What are the ouster clauses in the constitution of Nigeria: In recent times, the issue of ouster clause has generated controversies and has been the subject of debate because by enacting an ouster clause into law, the legislature breaches the Constitutional doctrine of separation of power, deprives the citizens of their right to seek redress in Court, and makes mockery of the Rule of Law.
More so the Constitution itself provides in Section 4(8) that “The exercise of legislative powers by the National Assembly or by a House of Assembly shall be subject to the Jurisdiction of Courts of Law and of Judicial tribunals established by Law, and accordingly, the National Assembly or House of Assembly SHALL NOT enact any law that ousts or purports to oust the Jurisdiction of a Court of Law or of a Judicial tribunal established by Law.”
Despite this clear provision of the Law, Ouster Clauses are Inherent in the 1999 Constitution, this Article examines these Ouster Clause.
What is an Ouster clause?
An ouster clause is a clog that precludes the Court from assuming Jurisdiction over a matter and deprives an aggrieved party the right to legal remedy thereby.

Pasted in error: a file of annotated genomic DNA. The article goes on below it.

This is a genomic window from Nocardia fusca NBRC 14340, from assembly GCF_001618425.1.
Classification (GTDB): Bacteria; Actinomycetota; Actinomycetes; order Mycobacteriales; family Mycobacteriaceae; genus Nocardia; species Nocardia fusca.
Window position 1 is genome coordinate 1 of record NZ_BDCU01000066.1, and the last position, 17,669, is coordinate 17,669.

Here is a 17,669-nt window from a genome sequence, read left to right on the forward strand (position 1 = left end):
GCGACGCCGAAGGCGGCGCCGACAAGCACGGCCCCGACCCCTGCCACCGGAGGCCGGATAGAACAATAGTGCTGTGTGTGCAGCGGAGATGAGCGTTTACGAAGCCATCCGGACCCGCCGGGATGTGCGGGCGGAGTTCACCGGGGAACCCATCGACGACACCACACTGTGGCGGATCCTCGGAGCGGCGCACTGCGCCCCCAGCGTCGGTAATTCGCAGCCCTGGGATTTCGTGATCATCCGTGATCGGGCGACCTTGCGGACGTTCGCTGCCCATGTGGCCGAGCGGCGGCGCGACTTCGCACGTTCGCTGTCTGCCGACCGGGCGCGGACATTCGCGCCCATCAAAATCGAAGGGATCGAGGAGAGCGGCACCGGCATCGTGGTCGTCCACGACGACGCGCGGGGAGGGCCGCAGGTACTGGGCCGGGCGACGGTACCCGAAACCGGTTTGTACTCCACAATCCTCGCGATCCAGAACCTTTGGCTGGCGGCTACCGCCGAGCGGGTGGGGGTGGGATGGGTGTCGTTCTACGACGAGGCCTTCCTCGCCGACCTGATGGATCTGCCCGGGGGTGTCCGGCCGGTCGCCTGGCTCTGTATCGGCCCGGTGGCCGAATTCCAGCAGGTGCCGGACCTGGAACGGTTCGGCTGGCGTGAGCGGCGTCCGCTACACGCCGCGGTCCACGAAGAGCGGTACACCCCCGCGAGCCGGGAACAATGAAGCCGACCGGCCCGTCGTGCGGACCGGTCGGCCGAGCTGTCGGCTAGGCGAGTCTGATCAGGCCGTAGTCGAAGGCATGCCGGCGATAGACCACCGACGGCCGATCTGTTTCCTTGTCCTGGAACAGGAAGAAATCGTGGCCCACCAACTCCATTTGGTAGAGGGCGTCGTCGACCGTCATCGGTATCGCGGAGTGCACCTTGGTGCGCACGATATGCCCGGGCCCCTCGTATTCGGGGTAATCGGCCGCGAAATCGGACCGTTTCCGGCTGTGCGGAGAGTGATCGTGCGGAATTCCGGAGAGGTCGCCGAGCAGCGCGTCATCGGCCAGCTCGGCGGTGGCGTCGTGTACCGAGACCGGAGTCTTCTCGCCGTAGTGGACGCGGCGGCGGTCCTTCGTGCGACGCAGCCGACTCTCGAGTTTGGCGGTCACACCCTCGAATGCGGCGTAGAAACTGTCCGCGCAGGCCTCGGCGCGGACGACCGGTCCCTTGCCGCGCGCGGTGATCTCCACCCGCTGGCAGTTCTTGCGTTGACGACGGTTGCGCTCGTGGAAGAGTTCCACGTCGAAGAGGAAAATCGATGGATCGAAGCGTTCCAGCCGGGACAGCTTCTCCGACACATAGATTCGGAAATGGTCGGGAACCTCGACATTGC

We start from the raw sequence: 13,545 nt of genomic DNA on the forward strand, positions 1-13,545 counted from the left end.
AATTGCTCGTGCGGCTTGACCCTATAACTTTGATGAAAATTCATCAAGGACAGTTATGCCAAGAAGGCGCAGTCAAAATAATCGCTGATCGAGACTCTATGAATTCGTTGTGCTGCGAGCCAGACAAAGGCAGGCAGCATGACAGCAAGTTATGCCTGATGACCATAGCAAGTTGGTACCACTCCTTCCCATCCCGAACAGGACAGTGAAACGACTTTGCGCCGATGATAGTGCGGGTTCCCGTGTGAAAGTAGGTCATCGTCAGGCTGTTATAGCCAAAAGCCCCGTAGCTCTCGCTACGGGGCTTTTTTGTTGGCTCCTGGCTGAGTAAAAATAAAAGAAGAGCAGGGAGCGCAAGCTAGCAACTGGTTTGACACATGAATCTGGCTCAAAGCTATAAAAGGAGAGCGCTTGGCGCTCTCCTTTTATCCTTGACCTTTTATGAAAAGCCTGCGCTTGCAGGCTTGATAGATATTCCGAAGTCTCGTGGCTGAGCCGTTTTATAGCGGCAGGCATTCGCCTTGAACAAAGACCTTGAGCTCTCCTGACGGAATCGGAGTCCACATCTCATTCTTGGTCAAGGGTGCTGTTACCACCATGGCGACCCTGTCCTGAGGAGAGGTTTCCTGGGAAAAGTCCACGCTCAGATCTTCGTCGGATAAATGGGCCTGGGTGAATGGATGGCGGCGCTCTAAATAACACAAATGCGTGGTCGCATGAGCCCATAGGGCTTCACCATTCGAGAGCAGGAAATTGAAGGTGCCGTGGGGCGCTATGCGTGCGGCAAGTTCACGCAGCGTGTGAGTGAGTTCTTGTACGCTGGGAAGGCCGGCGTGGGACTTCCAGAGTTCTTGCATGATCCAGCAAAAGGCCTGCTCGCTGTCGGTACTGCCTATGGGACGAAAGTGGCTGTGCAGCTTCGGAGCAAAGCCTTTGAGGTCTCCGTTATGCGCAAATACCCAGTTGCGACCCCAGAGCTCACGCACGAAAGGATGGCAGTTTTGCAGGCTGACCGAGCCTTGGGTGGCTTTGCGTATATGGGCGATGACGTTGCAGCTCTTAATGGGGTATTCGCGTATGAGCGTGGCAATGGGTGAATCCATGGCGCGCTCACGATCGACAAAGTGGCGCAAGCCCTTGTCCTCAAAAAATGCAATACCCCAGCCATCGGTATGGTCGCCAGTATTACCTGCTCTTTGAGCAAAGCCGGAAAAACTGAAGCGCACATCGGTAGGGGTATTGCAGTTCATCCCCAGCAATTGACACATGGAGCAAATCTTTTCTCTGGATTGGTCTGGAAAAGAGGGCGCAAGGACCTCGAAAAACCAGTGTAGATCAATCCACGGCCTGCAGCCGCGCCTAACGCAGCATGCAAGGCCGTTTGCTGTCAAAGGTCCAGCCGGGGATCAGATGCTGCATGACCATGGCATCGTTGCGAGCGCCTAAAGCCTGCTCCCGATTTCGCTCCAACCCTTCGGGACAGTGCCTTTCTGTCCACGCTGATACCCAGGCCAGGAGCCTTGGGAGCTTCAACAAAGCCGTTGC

In Abaribe v Speaker Abia State House of Assembly & Anor the Court held that an Ouster clause is a Clause in the provision of a Statue which ousts the Jurisdiction of the Court, and such an Ouster clause may be absolute or limited. Absolute in that there is total exclusion of the exercise of Jurisdiction and Limited where the exercise of Jurisdiction is excluded only in Certain Situations.
The 1999 Constitution of Nigeria has both Absolute and Limited Ouster clause, let’s quickly consider them.
Ouster clause in the 1999 Constitution
1. Section 6(6)(C ): This section provides that Judicial powers vested in accordance with the foregoing provisions of Section 6 of the Constitution shall not except as otherwise provided by the Constitution, extend to any issue or question as to whether any act or omission by any authority or person as to whether any Law or any Judicial decision is in conformity with the fundamental objectives and directive principle of state policy set out in Chapter 2 of this Constitution.
The above Constitutional provision ousts the Jurisdiction of every Court in Nigeria to entertain any issue or dispute arising from Chapter 2 of the 1999 Constitution which provides for the directives and fundamental objectives of the State.